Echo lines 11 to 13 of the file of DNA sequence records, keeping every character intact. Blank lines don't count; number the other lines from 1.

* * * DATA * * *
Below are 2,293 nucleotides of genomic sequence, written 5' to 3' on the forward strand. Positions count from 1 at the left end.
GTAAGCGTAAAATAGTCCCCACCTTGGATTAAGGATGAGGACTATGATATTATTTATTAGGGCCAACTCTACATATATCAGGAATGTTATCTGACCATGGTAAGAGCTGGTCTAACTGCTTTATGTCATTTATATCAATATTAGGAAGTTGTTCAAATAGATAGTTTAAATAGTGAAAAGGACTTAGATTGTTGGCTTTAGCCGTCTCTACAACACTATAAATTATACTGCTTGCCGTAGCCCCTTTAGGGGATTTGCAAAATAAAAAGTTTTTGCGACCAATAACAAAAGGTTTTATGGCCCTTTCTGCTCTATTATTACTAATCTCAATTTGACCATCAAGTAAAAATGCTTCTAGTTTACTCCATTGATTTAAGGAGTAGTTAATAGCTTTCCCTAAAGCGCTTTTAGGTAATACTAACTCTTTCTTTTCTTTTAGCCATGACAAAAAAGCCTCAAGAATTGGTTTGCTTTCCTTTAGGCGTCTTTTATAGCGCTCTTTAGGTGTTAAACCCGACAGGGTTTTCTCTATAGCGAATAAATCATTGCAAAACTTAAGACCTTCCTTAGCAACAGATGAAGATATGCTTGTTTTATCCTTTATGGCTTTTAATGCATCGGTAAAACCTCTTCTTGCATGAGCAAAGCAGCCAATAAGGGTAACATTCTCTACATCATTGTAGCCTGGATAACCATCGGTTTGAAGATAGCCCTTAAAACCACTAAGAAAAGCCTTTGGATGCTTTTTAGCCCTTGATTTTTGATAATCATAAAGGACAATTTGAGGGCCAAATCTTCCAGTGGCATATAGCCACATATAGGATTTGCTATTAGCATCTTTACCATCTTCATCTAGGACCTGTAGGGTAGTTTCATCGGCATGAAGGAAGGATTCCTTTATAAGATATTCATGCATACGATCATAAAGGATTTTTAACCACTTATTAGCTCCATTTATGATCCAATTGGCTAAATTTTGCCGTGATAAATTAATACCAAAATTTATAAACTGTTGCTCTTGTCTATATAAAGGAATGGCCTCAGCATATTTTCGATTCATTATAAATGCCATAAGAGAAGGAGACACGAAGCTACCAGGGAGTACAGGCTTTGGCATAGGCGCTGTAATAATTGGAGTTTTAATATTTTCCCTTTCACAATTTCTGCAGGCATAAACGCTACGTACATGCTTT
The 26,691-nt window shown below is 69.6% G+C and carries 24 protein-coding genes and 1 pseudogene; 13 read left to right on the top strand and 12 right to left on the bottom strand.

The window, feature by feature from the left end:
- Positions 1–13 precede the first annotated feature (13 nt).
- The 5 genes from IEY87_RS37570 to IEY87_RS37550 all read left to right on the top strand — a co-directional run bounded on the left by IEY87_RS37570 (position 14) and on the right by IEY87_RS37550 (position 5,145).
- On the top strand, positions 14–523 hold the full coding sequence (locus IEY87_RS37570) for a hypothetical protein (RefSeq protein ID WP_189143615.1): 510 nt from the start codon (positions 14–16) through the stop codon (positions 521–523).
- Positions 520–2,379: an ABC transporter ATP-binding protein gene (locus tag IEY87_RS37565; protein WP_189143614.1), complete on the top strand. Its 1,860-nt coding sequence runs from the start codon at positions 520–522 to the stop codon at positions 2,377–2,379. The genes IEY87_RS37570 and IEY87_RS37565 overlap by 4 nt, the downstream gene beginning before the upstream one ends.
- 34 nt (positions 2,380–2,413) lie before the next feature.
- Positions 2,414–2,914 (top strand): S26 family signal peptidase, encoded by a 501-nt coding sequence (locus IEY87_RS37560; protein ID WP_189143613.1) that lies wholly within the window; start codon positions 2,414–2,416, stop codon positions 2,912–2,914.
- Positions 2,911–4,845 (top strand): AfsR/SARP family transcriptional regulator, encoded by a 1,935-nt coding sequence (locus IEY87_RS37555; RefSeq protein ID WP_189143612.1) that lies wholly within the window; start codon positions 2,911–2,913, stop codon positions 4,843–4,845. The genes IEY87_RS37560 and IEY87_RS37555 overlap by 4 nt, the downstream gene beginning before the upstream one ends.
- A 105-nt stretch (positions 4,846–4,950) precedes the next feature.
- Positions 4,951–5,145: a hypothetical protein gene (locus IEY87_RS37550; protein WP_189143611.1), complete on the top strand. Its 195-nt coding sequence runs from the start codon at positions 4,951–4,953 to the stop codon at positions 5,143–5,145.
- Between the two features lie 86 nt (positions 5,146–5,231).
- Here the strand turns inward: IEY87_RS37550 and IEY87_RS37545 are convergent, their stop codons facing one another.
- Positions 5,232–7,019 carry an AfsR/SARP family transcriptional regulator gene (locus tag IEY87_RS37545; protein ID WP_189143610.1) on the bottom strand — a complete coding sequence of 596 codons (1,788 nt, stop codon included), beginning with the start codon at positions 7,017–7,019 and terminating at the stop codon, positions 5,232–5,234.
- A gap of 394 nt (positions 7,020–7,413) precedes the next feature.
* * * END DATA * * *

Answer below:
- Positions 2,911–4,845 (top strand): AfsR/SARP family transcriptional regulator, encoded by a 1,935-nt coding sequence (locus IEY87_RS37555; RefSeq protein ID WP_189143612.1) that lies wholly within the window; start codon positions 2,911–2,913, stop codon positions 4,843–4,845. The genes IEY87_RS37560 and IEY87_RS37555 overlap by 4 nt, the downstream gene beginning before the upstream one ends.
- A 105-nt stretch (positions 4,846–4,950) precedes the next feature.
- Positions 4,951–5,145: a hypothetical protein gene (locus IEY87_RS37550; protein WP_189143611.1), complete on the top strand. Its 195-nt coding sequence runs from the start codon at positions 4,951–4,953 to the stop codon at positions 5,143–5,145.